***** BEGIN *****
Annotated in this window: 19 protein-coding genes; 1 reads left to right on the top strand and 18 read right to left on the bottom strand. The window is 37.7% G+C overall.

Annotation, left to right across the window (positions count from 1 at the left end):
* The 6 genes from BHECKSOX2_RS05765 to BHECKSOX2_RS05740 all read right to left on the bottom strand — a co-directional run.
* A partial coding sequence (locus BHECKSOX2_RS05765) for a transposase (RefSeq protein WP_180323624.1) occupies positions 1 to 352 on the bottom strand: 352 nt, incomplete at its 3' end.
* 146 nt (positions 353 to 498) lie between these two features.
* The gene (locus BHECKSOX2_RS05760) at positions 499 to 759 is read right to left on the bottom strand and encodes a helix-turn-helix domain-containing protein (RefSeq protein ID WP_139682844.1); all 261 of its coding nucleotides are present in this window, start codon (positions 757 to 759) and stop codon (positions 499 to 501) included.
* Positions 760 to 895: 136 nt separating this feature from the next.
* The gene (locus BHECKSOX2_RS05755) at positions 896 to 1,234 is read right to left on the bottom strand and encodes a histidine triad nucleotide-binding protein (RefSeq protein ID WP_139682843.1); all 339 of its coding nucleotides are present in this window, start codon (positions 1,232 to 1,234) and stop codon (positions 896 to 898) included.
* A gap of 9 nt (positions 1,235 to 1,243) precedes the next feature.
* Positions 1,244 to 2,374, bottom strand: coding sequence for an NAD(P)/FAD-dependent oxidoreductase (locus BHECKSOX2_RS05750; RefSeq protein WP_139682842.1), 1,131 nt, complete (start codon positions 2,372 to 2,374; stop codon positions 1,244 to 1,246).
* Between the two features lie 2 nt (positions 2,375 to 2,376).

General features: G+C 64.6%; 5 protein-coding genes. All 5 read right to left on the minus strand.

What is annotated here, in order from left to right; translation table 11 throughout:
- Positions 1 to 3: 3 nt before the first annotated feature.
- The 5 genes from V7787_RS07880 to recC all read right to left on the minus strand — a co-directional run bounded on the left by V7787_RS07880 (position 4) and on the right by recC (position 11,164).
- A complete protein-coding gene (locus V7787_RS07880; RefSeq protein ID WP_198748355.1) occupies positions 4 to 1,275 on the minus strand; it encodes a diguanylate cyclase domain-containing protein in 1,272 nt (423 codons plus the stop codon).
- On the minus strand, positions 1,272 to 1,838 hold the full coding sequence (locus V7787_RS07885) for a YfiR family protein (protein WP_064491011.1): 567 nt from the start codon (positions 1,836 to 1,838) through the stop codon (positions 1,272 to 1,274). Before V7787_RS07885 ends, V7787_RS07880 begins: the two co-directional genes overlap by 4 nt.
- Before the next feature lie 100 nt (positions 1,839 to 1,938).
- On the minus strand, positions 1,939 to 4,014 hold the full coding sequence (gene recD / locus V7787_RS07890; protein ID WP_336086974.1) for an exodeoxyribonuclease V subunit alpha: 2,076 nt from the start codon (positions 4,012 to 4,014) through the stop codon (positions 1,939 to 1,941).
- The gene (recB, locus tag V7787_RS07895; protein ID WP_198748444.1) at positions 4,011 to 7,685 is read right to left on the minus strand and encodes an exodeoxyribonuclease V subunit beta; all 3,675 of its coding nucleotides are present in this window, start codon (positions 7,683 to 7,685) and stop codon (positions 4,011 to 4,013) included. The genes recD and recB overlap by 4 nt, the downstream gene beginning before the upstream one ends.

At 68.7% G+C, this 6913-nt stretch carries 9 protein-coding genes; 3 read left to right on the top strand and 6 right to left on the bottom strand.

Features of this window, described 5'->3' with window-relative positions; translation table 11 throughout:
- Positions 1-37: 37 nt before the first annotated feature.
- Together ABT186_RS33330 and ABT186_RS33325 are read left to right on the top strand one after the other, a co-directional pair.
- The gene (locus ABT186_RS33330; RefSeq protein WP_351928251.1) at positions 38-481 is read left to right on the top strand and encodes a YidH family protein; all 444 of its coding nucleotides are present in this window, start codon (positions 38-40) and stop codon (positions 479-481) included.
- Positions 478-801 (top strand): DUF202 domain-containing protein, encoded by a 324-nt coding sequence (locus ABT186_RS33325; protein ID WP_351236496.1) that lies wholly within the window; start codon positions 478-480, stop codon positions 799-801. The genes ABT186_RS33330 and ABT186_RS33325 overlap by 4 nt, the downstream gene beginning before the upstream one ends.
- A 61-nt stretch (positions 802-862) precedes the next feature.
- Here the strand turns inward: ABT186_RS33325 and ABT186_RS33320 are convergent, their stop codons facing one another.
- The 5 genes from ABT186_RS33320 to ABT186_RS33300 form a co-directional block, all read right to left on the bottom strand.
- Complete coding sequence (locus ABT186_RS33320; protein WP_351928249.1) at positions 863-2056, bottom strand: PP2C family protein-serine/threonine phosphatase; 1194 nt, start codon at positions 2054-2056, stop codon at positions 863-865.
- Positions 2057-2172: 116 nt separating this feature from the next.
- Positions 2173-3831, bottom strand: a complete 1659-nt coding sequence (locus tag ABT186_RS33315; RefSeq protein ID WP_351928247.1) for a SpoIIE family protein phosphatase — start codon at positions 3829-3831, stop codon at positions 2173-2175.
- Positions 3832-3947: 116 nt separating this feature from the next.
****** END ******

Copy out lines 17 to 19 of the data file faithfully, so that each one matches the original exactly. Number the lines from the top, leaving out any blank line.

- On the minus strand, positions 1,272 to 1,838 hold the full coding sequence (locus V7787_RS07885) for a YfiR family protein (protein WP_064491011.1): 567 nt from the start codon (positions 1,836 to 1,838) through the stop codon (positions 1,272 to 1,274). Before V7787_RS07885 ends, V7787_RS07880 begins: the two co-directional genes overlap by 4 nt.
- Before the next feature lie 100 nt (positions 1,839 to 1,938).
- On the minus strand, positions 1,939 to 4,014 hold the full coding sequence (gene recD / locus V7787_RS07890; protein ID WP_336086974.1) for an exodeoxyribonuclease V subunit alpha: 2,076 nt from the start codon (positions 4,012 to 4,014) through the stop codon (positions 1,939 to 1,941).